Shields



References


Many More Iron Age Shields from Britain, I M Stead, Antiquaries Journal 1991
Two recent british shield finds and their continental parallels, S Needham, Prehist 1979
Celtic Warriors, Ritchie, Shire 1997







The use of shields
Everyone in the period would use a shield as their primary form of defence. The shield and spear were the main weapon forms from the Greeks to the later anglo-saxons; two thousand years of history.
The use of two handed spears is a "re-enactorism" , encouraged by the fact that we don't throw or fire missiles at each other, and are rarely able to put together large enough numbers to reflect larger skirmishes.
In addition, massed cavalry charges are hardly a fact of Roman or British military warfare, the horses being relatively small and the use of the stirrup unknown. Long spear "blocks" appear in response to such cavalry tactics, used by the later Scots for example.


Everyone in the Vicus is expected to fight with a shield.

Shield Shapes


Based on finds within the UK, then the most common shield shape in Britain was possibly the "hide" shaped shield. This supposition does take into account the salisbury hoard of miniature shields and bronze edging as opposed to just complete finds.

This shield does seem to be peculiar to Britain and I am not sure why. It would be a handy shape to use within the context of the widespread use of the single hand spear. The cut outs certainly would aid in collecting and directing a spear thrust.









It is hard to tell the size of shields just from the votive offerings and edging found, however it is likely that the are of a similar size to the few bronze examples found, which is about 1.2m.



Re-enactment copy of "hide shaped" shield (left)







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In addition, there are images of smaller shields both square and round . These are very useful shields for individual style combat and for mobility. Pretty useless, it must be said, in any dense formation.







Ovals, hexagonal, rectangular and other larger "body" shields. These were to become the standard roman auxilia shield shapes in later times and their design and construction are very similar. The Image, left, is from the Arch at Orange and shows Gallic shield shapes. it also clearly shows the wooden spined and metal bossed examples.





All shields are of wooden construction, although a few (probably earlier) are solid bronze or have bronze facings.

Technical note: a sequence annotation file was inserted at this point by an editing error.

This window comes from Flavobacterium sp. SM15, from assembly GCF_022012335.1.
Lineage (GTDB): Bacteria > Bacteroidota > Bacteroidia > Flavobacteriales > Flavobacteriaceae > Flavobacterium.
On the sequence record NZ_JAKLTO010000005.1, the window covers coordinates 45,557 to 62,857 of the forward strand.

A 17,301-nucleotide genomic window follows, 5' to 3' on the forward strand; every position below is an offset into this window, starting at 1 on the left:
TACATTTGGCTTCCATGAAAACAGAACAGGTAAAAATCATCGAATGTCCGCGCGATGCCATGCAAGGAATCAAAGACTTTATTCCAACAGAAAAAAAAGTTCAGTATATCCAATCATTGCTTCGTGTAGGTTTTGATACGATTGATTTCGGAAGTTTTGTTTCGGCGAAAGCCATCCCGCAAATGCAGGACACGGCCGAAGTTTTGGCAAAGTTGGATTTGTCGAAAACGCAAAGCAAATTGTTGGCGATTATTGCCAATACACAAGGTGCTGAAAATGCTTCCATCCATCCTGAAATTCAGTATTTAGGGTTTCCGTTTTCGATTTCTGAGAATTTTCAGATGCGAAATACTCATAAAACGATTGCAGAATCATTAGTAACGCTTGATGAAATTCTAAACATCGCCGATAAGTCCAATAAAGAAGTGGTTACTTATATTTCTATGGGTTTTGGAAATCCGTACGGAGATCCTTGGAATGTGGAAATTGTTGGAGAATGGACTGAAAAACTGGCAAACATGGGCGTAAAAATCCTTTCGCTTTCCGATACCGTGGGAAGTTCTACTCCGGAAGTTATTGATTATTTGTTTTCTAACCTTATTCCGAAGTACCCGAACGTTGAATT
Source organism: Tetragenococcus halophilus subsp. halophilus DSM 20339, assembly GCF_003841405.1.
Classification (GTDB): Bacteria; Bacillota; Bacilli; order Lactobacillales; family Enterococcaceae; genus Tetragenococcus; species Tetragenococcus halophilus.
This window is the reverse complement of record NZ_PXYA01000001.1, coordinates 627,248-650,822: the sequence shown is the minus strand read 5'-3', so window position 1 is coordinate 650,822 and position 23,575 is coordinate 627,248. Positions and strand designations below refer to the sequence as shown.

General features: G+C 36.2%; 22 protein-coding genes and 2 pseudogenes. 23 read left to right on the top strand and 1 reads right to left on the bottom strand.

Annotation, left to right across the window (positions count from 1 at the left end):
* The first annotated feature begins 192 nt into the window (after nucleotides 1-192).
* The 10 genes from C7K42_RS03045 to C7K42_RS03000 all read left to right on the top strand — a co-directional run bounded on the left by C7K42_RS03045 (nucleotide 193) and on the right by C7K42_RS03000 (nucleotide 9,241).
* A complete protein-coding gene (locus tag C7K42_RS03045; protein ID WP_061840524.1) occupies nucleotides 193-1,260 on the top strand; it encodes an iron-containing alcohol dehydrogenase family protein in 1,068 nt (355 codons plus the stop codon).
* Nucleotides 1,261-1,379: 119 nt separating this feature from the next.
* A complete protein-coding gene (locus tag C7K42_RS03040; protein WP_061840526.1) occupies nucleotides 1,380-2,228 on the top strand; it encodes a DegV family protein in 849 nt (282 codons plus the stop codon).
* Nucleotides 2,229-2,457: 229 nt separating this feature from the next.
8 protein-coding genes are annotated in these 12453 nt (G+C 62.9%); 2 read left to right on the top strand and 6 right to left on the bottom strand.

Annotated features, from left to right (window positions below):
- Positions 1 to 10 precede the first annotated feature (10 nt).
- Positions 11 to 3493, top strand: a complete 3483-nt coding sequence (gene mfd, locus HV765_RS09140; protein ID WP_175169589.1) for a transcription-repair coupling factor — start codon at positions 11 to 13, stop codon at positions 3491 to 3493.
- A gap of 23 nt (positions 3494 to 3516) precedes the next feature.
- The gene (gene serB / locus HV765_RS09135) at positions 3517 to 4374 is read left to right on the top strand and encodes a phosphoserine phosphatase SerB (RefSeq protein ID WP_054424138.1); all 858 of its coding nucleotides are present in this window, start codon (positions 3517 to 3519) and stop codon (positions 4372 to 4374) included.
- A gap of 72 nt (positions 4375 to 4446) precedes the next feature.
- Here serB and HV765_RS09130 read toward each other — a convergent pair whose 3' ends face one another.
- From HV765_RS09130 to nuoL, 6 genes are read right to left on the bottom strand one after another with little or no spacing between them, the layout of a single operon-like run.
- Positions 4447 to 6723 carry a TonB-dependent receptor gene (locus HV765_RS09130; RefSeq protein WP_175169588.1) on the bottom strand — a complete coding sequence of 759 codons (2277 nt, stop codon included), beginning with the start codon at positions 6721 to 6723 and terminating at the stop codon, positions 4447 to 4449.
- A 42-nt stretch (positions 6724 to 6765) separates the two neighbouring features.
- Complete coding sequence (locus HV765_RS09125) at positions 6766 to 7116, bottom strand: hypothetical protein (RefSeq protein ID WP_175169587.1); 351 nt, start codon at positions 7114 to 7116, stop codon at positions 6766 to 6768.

Left and right. The Witham and Battersen shields, although these are bronze and considered 'parade' or 'display' shields as they are quite thin, it is entirely possible that they are facings for a wooden core and thus usable. Their shapes are consistent with those above.







British Shield Construction Notes:
Body and small shields could obviously vary in size from person to person. A good guide is for a body shield to be tall enough for you to rest your arm across, which is just below nipple height. Obviously, the sizes of others can vary. The battersea and Witham shield are relatively small, when compared to the "body" shields, coming in at around 1.2m tall. Width of body shields can also vary a great deal, the Chertsey shield being 468mm wide and the Witham being approx. only 37.5cm (very narrow).

While round shields are shown from Gaul, it's hard to know whether these are popular in Britain at all. Its likely they were used as the shape is a common one from many earlier periods.

When painting a design onto your shield then limit yourself to period patterns. We recommend Early Celtic Designs as a very good source of patterns which are DATED. Stick to patterns that are dated to our period or slightly earlier, with some practice then it's easy to produce your own in the "style" of or to corrupt an existing one to fit onto the shield . Patterns dated to the 5th century BC are as anachronistic as using something from the book of Kells (5th century AD).





Apart from the all bronze shields (like the Chertsey one) then I do not believe that any iron age shield has been found in this country with a metal handgrip. If you have the option then just use an applied wooden handgrip. an integral handle (like a Hjortspring one and some later roman examples) or one that is jointed in.








It is possible that most period shields have an applied rim of some description , either metal or sewn leather/hide.
For re-enactment purposes we insist on a rim as an unedged shield quickly turns into a splintered and dangerous mess after being exposed to our blunted metal weapons. It is group policy to try an avoid nailed dog chew rims on shields, unless disguised under a layer of cloth or leather. First choice would be a copper alloy rim, second choice would be an applied leather or hide rim that is _sewn_ to the the edge of the shield with linen or sinew (artificial sinew) thread.

In addition, shields are also likely to have been faced with material to provide extra durability. While some shields would appear to be extremely thick, some are very thin indeed. In later periods, the addition of a leather or hide facing to a shield was intrinsic to it's construction and durability.
Shields have been found, close to our period, with a felt/wool cover and this, when soaked with glue and attached to the face of your shield is a very durable covering indeed. As a re-enactment group we will accept shields with no facing, a cloth facing using any period material (or one that is indistinguishable under a layer of glue and paint), leather or hide. All made using a suitable period construction.

Other Articles on shields:
Making a Shield
metal edging for roman shields
Making a Scutum